by Dimitris Stamatellos (Editor), Simon Goodwin (Editor), Derek Ward-Thompson (Editor)
This volume contains the proceedings from the conference "The Labyrinth of Star Formation" that was held in Crete, Greece, in June 2012, to honour the contributions to the study of star formation made by Professor Anthony Whitworth of Cardiff University.
The book covers many aspects of theoretical and observational star formation: low-mass star formation; young circumstellar discs; computational methods; triggered star formation; the stellar initial mass function; high-mass star formation and stellar clusters. Each section starts with a review paper, followed by papers discussing... View Details
Principles of Star Formation (Astronomy and Astrophysics Library)
by Peter Bodenheimer (Author)
Understanding star formation is one of the key fields in present-day astrophysics. This book treats a wide variety of the physical processes involved, as well as the main observational discoveries, with key points being discussed in detail. The current star formation in our galaxy is emphasized, because the most detailed observations are available for this case. The book presents a comparison of the various scenarios for star formation, discusses the basic physics underlying each one, and follows in detail the history of a star from its initial state in the interstellar gas to its becoming... View Details
The Formation of Stars
by Steven W. Stahler (Author), Francesco Palla (Author), Francesco Palla (Author)
This book is a comprehensive treatment of star formation, one of the most active fields of modern astronomy. The reader is guided through the subject in a logically compelling manner. Starting from a general description of stars and interstellar clouds, the authors delineate the earliest phases of stellar evolution. They discuss formation activity not only in the Milky Way, but also in other galaxies, both now and in the remote past. Theory and observation are thoroughly integrated, with the aid of numerous figures and images. In summary, this volume is an invaluable resource, both as a text... View Details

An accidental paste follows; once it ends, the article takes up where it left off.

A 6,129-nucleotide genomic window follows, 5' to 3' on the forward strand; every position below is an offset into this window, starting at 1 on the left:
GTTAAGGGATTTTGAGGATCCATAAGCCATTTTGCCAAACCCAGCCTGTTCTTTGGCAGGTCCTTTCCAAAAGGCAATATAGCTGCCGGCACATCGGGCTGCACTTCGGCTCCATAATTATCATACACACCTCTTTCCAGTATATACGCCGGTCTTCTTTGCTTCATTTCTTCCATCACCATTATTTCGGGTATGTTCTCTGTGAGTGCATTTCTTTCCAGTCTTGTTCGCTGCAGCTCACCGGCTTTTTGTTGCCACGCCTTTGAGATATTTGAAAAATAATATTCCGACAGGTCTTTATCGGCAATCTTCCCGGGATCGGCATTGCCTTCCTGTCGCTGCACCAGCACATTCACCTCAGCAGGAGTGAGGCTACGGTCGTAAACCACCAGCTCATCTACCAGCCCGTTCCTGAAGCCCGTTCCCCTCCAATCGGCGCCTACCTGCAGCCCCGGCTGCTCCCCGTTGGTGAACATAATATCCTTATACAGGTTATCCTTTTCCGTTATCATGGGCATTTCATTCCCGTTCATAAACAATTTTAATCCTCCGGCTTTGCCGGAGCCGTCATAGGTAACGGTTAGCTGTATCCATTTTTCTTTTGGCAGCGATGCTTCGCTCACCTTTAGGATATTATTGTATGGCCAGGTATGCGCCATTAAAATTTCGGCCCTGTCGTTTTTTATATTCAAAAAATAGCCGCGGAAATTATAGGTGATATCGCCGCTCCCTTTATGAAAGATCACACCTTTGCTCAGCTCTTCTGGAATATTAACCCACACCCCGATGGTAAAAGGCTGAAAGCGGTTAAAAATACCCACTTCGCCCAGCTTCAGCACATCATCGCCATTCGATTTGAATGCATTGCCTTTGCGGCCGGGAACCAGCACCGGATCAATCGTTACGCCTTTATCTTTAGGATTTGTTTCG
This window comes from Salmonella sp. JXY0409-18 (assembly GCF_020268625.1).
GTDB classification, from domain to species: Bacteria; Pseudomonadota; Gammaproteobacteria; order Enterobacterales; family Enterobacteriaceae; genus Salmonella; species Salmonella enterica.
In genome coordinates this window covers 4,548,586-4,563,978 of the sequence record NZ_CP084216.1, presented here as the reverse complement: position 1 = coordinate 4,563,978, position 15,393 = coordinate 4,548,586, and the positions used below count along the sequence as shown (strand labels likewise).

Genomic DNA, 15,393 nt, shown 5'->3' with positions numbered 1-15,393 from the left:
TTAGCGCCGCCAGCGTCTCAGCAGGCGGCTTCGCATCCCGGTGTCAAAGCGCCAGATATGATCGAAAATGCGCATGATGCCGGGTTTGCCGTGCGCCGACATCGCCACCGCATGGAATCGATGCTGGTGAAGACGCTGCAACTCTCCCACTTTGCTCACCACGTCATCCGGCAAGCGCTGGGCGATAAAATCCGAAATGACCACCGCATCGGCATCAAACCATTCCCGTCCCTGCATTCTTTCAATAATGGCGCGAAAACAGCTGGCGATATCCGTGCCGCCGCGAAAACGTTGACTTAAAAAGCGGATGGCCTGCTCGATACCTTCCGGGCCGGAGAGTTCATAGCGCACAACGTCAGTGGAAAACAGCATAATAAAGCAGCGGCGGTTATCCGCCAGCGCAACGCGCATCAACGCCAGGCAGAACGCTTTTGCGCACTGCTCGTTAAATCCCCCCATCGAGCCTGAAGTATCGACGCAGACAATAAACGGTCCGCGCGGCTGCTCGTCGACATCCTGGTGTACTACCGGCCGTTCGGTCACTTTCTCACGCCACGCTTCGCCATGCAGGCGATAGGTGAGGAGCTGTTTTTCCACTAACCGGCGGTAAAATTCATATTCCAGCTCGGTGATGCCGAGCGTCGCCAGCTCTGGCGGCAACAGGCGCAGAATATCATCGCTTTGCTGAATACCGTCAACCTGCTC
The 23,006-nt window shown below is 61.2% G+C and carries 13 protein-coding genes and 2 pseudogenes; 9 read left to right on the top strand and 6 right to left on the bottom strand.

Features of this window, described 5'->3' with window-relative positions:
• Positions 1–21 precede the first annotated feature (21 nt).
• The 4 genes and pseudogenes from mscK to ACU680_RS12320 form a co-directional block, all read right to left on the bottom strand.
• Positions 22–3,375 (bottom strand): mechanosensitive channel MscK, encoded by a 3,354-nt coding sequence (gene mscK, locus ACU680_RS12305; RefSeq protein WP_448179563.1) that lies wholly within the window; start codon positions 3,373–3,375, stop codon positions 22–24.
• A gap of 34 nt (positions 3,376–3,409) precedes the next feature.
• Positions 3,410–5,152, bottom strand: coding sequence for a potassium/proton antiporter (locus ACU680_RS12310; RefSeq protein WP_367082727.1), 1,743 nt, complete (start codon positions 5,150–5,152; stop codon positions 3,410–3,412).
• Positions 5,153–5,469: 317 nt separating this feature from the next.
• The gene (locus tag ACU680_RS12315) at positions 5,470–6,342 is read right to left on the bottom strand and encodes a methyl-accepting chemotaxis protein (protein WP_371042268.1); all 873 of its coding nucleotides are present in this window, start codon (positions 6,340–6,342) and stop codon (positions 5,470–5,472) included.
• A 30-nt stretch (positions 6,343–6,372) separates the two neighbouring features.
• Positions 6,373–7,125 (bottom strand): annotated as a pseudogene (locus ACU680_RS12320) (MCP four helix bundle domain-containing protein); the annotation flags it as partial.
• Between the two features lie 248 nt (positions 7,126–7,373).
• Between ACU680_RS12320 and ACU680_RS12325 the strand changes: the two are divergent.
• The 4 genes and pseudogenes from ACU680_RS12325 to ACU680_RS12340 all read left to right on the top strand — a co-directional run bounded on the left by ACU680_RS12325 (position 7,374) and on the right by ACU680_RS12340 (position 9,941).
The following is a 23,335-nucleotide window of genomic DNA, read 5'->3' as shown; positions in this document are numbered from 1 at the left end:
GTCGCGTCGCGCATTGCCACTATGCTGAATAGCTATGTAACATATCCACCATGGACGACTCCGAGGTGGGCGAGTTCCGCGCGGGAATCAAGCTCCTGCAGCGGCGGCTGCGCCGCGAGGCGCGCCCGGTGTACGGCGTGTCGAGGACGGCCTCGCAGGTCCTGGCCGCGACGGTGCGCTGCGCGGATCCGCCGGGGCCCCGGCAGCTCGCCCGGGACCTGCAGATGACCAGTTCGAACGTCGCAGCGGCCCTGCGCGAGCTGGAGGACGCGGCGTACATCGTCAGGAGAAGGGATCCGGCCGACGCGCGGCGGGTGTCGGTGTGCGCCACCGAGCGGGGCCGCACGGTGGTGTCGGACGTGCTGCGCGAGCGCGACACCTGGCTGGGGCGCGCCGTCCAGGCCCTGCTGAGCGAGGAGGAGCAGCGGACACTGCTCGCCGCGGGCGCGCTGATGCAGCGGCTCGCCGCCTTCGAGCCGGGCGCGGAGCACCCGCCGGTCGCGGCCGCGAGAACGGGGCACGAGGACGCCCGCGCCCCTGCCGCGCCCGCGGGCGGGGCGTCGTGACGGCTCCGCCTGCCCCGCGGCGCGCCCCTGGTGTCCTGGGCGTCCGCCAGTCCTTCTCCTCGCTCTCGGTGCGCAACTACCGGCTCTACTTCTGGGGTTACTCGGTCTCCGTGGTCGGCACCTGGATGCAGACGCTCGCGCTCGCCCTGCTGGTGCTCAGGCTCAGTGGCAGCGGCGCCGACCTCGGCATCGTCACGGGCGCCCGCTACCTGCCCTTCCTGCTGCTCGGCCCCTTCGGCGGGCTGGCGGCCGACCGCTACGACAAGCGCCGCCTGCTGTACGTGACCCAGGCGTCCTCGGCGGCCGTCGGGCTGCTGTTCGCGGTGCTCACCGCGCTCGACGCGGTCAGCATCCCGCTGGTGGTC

James Webb Space Telescope (JWST) and Star Formation
by Thomas P. Greene (Author), NASA Technical Reports Server (NTRS) (Creator)
The 6.5-m aperture James Webb Space Telescope (JWST) will be a powerful tool for studying and advancing numerous areas of astrophysics. Its Fine Guidance Sensor, Near-Infrared Camera, Near-Infrared Spectrograph, and Mid-Infrared Instrument will be capable of making very sensitive, high angular resolution imaging and spectroscopic observations spanning 0.7 - 28 ?m wavelength. These capabilities are very well suited for probing the conditions of star formation in the distant and local Universe. Indeed, JWST has been designed to detect first light objects as well as to study the fine details of... View Details
The Tai Chi in Star Formation (IOP Concise Physics)
by Morgan & Claypool Publishers
Tai Chi, a Chinese martial art developed based on the laws of nature, emphaszses how 'to conquer the unyielding with the yielding.' The recent observation of star formation shows that stars result from the interaction between gravity, turbulence and magnetic fields. This interaction again follows the natural rules that inspired Tai Chi. For example, if self-gravity is the force that dominates, the molecular cloud will collapse isotropically, which compresses magnetic field lines. The density of the yielding field lines increases until magnetic pressure reaches the critical value to... View Details
Mini Habits: Smaller Habits, Bigger Results (Volume 1)
by Stephen Guise (Author)
A Worldwide Bestseller in 17 Languages!
UPDATED: Includes the best habit tracking apps of 2017.
Lasting Change For Early Quitters, Burnouts, The Unmotivated, And Everyone Else Too
When I decided to start exercising consistently 10 years ago, this is what actually happened:I tried "getting motivated." It worked sometimes. I tried setting audacious big goals. I almost always failed them.I tried to make changes last. They didn't.
Like most people who try to change and fail, I assumed that I was the problem.
Then... View Details